The writing and acting behind Automan collectively does quite a bit in showing why this classic sci-fi action series was so far ahead of its time in its original run. As important as both elements are to the show, they are not all that makes it worth the watch in its new DVD box set release. The bonus material that is included in the set is just as important to its presentation as those noted elements. The standard cast and crew bios are there as are other little extras. At the heart of the bonus content is the near hour-long documentary “Calling Automan – The Auto Feature.” Audiences learn through the forty-two minute documentary plenty of interesting tidbits about the series. Most notably audiences learn that it might not have been ratings that doomed the show but the costs to produce the show. There is also an interesting little piece about star Chuck Wagner’s professional training in musical comedy and its influence in some of the bits incorporated into the show. And Wagner even admits that in auditioning for the part of Automan, he was worried he wouldn’t get it because of the other men auditioning for the role. Wagner explains how the look of the other candidates made him wonder if he had a chance at the role. As if that isn’t enough for audiences, Wagner and Arnaz jokingly discuss the car that Automan used in the show and how little the pair actually used it because it was such an exotic car. The duo reveals that most of the car scenes were actually shot with the pair in a scaled up model of the car’s interior on a sound stage. These are just a few of the items covered in “Calling Automan – The Auto Feature.” There is far more for audiences to discover for themselves over the course of the behind-the-scenes featurette. Those other extras combined with everything noted here shows in whole why “Calling Automan – The Auto Feature” is so important to the whole of Automan: The Complete Series. Those revelations add even more depth to the stories presented in each of the series’ episodes and to the show’s writing in whole. It adds just as much appreciation for the work of the series’ cast, too. All things considered Automan: The Complete Series’ shows in whole to be one of the most surprisingly enjoyable sci-fi series sets to be released this year. It proves to be one that actually deserves a reboot and unless or until that happens, one that every sci-fi fan should have in his or her own home DVD library.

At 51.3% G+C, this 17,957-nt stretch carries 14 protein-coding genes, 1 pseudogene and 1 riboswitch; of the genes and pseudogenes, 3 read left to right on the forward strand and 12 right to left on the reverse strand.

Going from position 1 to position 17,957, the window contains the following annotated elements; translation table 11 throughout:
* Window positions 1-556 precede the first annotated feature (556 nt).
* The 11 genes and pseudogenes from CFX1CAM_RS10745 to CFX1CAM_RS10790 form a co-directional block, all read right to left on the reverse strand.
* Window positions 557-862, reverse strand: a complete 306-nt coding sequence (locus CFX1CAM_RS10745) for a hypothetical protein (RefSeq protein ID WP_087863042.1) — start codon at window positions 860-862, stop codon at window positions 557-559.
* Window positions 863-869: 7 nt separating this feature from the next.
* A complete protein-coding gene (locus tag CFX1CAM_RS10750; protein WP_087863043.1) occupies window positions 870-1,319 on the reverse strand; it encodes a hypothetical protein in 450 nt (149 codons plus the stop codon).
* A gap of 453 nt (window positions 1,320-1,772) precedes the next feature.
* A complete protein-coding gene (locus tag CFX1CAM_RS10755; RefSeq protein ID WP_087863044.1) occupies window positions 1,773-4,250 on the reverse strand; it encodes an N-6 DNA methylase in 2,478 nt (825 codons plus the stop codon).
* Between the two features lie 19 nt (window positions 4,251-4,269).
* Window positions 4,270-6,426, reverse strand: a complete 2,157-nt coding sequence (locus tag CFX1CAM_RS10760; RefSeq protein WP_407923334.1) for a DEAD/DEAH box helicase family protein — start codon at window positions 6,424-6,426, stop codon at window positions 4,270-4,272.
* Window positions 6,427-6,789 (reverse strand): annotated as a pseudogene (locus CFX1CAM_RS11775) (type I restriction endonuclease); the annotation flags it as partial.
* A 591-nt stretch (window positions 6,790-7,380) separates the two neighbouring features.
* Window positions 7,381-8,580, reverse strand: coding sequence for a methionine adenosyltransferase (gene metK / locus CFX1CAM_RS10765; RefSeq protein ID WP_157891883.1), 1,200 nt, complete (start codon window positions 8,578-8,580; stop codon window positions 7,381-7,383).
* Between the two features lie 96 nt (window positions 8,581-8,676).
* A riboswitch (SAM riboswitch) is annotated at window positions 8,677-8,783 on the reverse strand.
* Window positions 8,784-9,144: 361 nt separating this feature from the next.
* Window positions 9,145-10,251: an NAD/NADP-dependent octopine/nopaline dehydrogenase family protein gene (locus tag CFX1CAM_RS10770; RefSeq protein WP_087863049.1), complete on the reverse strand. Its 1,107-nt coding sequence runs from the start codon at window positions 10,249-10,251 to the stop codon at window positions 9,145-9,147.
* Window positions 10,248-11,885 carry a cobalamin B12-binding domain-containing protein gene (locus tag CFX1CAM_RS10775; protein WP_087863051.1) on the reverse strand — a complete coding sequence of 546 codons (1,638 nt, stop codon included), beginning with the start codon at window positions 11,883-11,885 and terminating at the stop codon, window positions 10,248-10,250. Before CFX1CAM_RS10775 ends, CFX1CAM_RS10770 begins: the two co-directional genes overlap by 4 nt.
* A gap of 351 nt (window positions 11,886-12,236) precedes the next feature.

Automan: The Complete Series is one of the most surprisingly enjoyable box sets for grown-ups to be released this year. The thirteen-episode series is one that even being more than three decades old is still one that every sci-fi fan should have in his or her own home DVD library. That is evident in large part to its in-depth writing. In watching the series’ thirteen total episodes, it is obvious that a lot of work and attention was put into each of the series’ scripts. That is just one part of what makes this box set so interesting. The work of the show’s main stars works in conjunction with the writing to make the series that much more enjoyable for every sci-fi fan. The bonus behind-the-scenes documentary “Calling Automan – The Auto Feature” rounds out the box set’s presentation. The revelations discussed within the course of the documentary’s near hour-long run time bring everything full circle and make for even more appreciation for this short-lived and under appreciated classic sci-fi series. That appreciation will leave audiences agreeing that Automan: The Complete Series is a must have for every sci-fi fan. It is available now in stores and online. It can be ordered direct via Shout! Factory’s online store at https://www.shoutfactory.com/tv/tv-sci-fi/automan-the-complete-series. More information on this and other titles from Shout! Factory and Fabulous Films is available online now at: